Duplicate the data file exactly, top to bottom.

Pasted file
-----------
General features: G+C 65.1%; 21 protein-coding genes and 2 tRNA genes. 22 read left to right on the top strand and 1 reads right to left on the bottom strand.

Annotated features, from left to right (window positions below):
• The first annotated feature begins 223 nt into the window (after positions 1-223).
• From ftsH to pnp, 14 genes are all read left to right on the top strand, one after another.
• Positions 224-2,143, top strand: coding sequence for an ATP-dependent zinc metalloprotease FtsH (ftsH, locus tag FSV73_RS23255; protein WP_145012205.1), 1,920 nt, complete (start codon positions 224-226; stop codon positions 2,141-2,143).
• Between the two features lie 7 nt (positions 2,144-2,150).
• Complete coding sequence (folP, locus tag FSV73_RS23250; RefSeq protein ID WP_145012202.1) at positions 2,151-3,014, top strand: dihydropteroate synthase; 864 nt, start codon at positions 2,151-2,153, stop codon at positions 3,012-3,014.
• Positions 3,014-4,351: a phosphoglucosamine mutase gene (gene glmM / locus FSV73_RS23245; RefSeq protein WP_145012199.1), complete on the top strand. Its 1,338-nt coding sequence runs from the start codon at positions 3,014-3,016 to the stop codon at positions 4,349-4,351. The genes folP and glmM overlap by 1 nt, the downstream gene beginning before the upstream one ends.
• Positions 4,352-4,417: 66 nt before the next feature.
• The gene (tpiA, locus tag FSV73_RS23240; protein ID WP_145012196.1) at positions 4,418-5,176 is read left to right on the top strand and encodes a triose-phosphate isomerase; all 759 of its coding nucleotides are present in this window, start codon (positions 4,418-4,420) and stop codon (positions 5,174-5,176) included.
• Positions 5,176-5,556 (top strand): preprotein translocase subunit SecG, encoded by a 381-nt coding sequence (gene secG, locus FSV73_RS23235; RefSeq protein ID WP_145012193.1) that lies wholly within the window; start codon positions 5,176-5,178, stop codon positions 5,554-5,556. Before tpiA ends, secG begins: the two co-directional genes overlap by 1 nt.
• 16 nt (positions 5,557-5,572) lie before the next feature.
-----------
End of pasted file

General features: G+C 65.1%; 21 protein-coding genes and 2 tRNA genes. 22 read left to right on the top strand and 1 reads right to left on the bottom strand.

Annotated features, from left to right (window positions below):
• The first annotated feature begins 223 nt into the window (after positions 1-223).
• From ftsH to pnp, 14 genes are all read left to right on the top strand, one after another.
• Positions 224-2,143, top strand: coding sequence for an ATP-dependent zinc metalloprotease FtsH (ftsH, locus tag FSV73_RS23255; protein WP_145012205.1), 1,920 nt, complete (start codon positions 224-226; stop codon positions 2,141-2,143).
• Between the two features lie 7 nt (positions 2,144-2,150).
• Complete coding sequence (folP, locus tag FSV73_RS23250; RefSeq protein ID WP_145012202.1) at positions 2,151-3,014, top strand: dihydropteroate synthase; 864 nt, start codon at positions 2,151-2,153, stop codon at positions 3,012-3,014.
• Positions 3,014-4,351: a phosphoglucosamine mutase gene (gene glmM / locus FSV73_RS23245; RefSeq protein WP_145012199.1), complete on the top strand. Its 1,338-nt coding sequence runs from the start codon at positions 3,014-3,016 to the stop codon at positions 4,349-4,351. The genes folP and glmM overlap by 1 nt, the downstream gene beginning before the upstream one ends.
• Positions 4,352-4,417: 66 nt before the next feature.
• The gene (tpiA, locus tag FSV73_RS23240; protein ID WP_145012196.1) at positions 4,418-5,176 is read left to right on the top strand and encodes a triose-phosphate isomerase; all 759 of its coding nucleotides are present in this window, start codon (positions 4,418-4,420) and stop codon (positions 5,174-5,176) included.
• Positions 5,176-5,556 (top strand): preprotein translocase subunit SecG, encoded by a 381-nt coding sequence (gene secG, locus FSV73_RS23235; RefSeq protein ID WP_145012193.1) that lies wholly within the window; start codon positions 5,176-5,178, stop codon positions 5,554-5,556. Before tpiA ends, secG begins: the two co-directional genes overlap by 1 nt.
• 16 nt (positions 5,557-5,572) lie before the next feature.